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Uraninite



Uraninite

General
CategoryMineral
Chemical formulauranium oxide, UO2
Identification
ColorBlack or brownish
Crystal habitMassive, botryoidal, granular. Crystals uncommon.
Crystal systemIsometric
CleavageIndistinct
FractureConchoidal to uneven
Mohs Scale hardness5 - 6
LusterSubmetallic, greasy
Refractive indexOpaque
PleochroismNone
StreakSame as colour, black or brownish
Specific gravity7.5 - 10
SolubilitySoluble in sulfuric, nitric, and hydrofluoric acids.
Major varieties
PitchblendeMassive

Uraninite is a uranium-rich mineral with a composition that is largely UO2 (uranium dioxide), but which also contains UO3 and oxides of lead, thorium, and rare earths. It is most commonly known in the variety pitchblende (from pitch, because of its black color, and blende, a term used by German miners to denote minerals whose weight suggested metal content, but whose exploitation was, at the time they were named, either impossible or not economically feasible). All uraninite minerals contain a small amount of radium as a radioactive decay product of uranium; it was in pitchblende from the Jáchymov (then Joachimsthal, Austria-Hungary) now in the Czech Republic that Marie Curie discovered radium. Uraninite also always contains small amounts of the lead isotopes, Pb-206 and Pb-207, the end products of the decay series of the uranium isotopes U-238 and U-235 respectively. Small amounts of helium are also present in uraninite as a result of alpha decay. Helium was first found on Earth in uraninite after previously being discovered spectroscopically in the Sun's atmosphere. The extremely rare element technetium can be found in uraninite in very small quantities (about 0.2 ng/kg), produced by the spontaneous fission of uranium-238.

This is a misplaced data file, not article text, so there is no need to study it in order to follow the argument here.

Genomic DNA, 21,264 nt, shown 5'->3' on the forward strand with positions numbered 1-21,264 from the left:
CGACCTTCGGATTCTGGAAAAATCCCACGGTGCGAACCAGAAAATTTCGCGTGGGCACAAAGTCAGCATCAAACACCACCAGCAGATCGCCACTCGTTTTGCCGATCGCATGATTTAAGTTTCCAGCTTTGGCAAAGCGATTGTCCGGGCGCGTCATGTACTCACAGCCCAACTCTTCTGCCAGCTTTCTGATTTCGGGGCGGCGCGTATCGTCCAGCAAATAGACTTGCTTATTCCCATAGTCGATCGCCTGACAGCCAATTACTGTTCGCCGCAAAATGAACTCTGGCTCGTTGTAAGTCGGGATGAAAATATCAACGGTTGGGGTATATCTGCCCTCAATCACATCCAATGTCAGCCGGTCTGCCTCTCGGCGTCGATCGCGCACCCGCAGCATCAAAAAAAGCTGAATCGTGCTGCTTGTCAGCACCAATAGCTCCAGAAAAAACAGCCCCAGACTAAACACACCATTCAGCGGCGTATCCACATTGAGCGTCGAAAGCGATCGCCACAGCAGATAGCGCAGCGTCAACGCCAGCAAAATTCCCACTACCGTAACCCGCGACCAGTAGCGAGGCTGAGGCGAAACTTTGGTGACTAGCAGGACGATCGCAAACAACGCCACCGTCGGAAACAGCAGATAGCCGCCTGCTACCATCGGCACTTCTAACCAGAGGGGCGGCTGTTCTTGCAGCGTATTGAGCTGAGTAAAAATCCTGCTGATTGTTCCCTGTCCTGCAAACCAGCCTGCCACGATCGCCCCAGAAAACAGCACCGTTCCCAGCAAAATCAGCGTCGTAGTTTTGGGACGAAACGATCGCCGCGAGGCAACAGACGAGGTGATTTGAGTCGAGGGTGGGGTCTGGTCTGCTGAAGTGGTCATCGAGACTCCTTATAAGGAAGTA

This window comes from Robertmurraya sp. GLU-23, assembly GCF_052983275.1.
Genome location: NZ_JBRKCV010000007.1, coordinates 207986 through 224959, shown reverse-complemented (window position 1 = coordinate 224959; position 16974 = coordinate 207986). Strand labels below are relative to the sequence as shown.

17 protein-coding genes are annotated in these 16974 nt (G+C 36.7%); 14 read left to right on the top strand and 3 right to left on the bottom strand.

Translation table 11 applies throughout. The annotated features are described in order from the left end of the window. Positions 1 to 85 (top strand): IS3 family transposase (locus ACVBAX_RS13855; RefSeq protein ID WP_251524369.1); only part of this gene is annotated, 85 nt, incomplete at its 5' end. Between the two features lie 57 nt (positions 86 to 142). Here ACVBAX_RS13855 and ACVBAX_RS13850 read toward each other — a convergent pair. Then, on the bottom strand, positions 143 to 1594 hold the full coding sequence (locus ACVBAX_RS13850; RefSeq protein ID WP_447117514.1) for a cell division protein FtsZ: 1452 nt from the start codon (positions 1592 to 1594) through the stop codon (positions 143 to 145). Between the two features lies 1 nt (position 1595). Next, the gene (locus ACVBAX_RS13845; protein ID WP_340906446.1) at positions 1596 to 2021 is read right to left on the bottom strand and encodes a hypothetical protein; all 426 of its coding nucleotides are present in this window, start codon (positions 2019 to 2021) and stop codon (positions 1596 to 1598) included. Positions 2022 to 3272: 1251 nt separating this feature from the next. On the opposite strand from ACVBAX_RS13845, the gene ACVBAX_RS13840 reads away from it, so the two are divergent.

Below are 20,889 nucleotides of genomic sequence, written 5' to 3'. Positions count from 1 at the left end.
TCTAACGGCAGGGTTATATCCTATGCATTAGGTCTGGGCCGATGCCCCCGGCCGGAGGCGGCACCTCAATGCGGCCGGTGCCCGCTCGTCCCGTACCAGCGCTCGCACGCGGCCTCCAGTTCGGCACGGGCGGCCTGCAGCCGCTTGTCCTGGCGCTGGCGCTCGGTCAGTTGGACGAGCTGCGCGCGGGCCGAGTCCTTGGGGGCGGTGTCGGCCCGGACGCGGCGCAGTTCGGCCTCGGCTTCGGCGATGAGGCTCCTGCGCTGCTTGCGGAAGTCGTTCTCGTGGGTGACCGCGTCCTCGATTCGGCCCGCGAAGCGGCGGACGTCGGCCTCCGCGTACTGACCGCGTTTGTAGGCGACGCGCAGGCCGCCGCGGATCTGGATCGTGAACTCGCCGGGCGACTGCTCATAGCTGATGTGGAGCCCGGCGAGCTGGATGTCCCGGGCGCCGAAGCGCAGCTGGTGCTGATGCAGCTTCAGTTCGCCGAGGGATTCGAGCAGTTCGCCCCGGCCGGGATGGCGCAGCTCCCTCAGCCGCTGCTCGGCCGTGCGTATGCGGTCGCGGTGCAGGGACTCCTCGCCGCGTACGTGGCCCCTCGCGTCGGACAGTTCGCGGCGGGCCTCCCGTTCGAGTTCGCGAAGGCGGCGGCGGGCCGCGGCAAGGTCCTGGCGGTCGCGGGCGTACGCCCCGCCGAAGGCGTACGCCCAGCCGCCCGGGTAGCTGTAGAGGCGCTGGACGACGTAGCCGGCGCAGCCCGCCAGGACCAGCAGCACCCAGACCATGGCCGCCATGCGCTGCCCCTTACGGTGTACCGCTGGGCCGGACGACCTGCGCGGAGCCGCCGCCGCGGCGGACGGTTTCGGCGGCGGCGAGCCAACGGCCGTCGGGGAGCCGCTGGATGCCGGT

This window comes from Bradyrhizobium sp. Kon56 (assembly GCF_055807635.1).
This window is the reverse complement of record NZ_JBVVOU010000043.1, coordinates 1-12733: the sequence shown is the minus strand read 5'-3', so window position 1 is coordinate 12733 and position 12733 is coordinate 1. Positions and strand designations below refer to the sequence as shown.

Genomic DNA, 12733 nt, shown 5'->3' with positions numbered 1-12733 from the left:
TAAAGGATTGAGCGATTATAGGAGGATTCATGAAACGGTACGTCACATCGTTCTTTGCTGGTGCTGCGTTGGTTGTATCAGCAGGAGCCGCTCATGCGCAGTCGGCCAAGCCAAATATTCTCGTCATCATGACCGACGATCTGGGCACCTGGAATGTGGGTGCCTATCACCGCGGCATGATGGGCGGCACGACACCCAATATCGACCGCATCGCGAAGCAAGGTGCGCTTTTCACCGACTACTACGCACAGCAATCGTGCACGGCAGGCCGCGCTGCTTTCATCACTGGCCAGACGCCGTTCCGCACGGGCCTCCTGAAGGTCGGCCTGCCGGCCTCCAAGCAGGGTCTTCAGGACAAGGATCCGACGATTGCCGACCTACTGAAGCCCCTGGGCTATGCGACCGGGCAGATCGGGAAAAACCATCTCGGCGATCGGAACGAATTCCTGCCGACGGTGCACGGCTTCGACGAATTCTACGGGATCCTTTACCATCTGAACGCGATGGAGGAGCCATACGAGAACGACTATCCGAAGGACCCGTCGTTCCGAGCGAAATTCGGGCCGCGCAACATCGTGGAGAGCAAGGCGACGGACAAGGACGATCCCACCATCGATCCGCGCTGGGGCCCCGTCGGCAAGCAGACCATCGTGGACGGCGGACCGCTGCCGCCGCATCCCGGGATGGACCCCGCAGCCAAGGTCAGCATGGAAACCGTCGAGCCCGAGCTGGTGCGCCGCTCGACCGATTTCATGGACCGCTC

Additional recommended knowledge

Uraninite is a major ore of uranium. An important occurrence of pitchblende is at Great Bear Lake in the Northwest Territories of Canada, where it is found in large quantities associated with silver. Some of the highest grade uranium ores in the world have been found in the Athabasca Basin in northern Saskatchewan. It also occurs in Australia, Germany, England, and South Africa. In the United States it can be found in the states of New Hampshire, Connecticut, North Carolina, Wyoming, Colorado and New Mexico.

References

  • Dana's Manual of Mineralogy ISBN 0-471-03288-3

See also

 
This article is licensed under the GNU Free Documentation License. It uses material from the Wikipedia article "Uraninite". A list of authors is available in Wikipedia.
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